Depeche Mode - Spirit album review

Essex electro-rock titans rage with the machines

Cover art for Depeche Mode - Spirit album

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After decades of premier league blockbuster fame, Depeche Mode’s deluxe sex-dungeon soundtracks inevitably offer few fresh twists. That said, Spirit, their second album for the Columbia label, is still a pleasingly punchy, crunchy and angry affair.

Making his debut working with the group, producer James Ford (Arctic Monkeys, Foals) finds fertile middle ground between crackling vintage synthesisers and chunky rock beats, while Martin Gore’s lyrics are the most politically explicit of his career, urging a revolutionary response to volatile times.

Dave Gahan flexes his full boomy rock-god range on future stadium-shagging anthems like Cover Me, which morphs from lush electro-ballad intoneoKrautrocking drum-machine stomp, and So Much Love, a defiant two-fingered salute to the forces of hate, wrapped in terse post-punk guitar.

His languid bluesman croon also serves him well in The Worst Crime, an ominous doom-dirge full of latent lynch mob violence that bears comparison with the all-time DM classic Condemnation.

Like fine wine, Gore’s luxuriant, dramatic, vibrato voice is maturing with age: his impassioned romantic torch song Eternal could almost be Jacques Brel’s great lost James Bond theme.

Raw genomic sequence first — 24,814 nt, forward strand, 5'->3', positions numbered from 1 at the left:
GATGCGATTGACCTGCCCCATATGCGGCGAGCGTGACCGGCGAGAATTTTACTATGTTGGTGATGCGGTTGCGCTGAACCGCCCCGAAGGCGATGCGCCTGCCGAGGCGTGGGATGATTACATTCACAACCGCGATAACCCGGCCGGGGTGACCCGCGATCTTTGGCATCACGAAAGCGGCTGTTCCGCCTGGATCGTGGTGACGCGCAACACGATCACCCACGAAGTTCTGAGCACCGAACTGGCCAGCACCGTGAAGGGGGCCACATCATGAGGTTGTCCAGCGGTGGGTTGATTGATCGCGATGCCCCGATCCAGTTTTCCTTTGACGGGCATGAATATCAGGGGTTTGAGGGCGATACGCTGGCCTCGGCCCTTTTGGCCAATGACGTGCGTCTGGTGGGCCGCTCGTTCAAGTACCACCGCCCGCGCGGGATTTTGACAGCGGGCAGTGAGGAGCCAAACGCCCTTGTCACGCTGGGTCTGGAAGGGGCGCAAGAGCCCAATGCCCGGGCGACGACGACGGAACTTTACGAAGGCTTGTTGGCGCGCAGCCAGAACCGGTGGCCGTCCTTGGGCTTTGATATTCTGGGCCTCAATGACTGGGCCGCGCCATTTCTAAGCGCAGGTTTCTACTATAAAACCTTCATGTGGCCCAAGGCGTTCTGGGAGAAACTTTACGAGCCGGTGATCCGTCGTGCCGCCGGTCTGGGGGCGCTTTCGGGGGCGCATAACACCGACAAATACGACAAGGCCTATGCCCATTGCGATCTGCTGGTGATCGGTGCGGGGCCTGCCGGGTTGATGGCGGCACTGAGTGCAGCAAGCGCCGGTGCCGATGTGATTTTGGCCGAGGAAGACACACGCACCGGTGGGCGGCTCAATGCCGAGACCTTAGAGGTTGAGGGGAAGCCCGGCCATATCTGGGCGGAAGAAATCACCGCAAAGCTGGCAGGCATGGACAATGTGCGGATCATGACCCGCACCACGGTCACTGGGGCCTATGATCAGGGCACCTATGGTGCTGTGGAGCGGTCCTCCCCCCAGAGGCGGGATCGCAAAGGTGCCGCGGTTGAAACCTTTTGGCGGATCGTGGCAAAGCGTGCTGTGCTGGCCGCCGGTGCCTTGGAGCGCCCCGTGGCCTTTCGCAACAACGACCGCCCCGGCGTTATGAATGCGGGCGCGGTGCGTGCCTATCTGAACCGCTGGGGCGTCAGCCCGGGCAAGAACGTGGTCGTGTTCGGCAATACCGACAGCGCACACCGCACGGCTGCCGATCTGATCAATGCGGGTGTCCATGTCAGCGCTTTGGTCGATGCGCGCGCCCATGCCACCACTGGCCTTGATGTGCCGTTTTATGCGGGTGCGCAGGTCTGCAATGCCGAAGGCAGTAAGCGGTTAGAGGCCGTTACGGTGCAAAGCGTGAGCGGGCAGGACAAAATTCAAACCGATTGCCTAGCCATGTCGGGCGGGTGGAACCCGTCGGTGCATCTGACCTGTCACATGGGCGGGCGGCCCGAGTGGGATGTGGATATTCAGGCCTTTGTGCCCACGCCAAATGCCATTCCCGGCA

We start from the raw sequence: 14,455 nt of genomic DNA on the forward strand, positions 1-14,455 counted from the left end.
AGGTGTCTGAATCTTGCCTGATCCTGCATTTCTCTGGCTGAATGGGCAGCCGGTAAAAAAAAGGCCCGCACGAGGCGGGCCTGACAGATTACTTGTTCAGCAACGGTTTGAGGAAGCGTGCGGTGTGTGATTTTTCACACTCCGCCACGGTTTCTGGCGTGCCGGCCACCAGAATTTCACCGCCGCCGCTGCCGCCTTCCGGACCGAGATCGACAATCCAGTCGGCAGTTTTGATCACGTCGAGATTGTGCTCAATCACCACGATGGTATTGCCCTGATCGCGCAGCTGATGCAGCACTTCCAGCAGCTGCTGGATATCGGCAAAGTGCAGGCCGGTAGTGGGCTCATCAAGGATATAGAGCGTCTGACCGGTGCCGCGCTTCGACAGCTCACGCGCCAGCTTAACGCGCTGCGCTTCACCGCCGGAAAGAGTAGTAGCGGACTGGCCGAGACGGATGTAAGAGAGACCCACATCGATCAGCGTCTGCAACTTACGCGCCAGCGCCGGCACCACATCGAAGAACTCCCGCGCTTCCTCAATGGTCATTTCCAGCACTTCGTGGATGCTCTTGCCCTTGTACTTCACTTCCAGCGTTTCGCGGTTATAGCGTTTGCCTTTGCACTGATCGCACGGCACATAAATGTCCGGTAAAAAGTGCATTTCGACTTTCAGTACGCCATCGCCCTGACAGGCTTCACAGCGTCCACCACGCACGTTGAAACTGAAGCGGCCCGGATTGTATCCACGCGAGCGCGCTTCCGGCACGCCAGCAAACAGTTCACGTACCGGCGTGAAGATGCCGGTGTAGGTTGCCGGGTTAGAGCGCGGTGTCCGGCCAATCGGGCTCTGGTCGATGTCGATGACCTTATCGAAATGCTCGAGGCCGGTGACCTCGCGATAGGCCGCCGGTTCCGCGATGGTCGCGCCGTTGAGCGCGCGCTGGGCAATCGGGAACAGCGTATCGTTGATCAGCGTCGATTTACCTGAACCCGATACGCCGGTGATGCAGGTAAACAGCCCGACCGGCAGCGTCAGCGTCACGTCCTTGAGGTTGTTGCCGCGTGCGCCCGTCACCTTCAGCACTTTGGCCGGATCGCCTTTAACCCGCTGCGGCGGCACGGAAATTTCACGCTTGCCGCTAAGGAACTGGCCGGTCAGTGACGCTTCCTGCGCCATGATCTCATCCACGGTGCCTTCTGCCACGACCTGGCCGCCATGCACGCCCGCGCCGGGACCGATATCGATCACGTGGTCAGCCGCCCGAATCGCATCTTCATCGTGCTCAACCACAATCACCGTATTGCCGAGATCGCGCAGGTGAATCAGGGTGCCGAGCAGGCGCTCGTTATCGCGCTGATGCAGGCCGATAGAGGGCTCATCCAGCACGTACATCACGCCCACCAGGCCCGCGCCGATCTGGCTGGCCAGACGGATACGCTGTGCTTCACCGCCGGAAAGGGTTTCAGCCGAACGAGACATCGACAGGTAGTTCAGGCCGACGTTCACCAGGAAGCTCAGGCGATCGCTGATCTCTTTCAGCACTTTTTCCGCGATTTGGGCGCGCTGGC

Only diluted by a couple of thin tracks, Spirit is an impressively robust late-career album. Emotionally naked yet clad in thick, metallic armour, Depeche Mode are growing old angrily, and it suits them.

Stephen Dalton has been writing about all things rock for more than 30 years, starting in the late Eighties at the New Musical Express (RIP) when it was still an annoyingly pompous analogue weekly paper printed on dead trees and sold in actual physical shops. For the last decade or so he has been a regular contributor to Classic Rock magazine. He has also written about music and film for Uncut, Vox, Prog, The Quietus, Electronic Sound, Rolling Stone, The Times, The London Evening Standard, Wallpaper, The Film Verdict, Sight and Sound, The Hollywood Reporter and others, including some even more disreputable publications.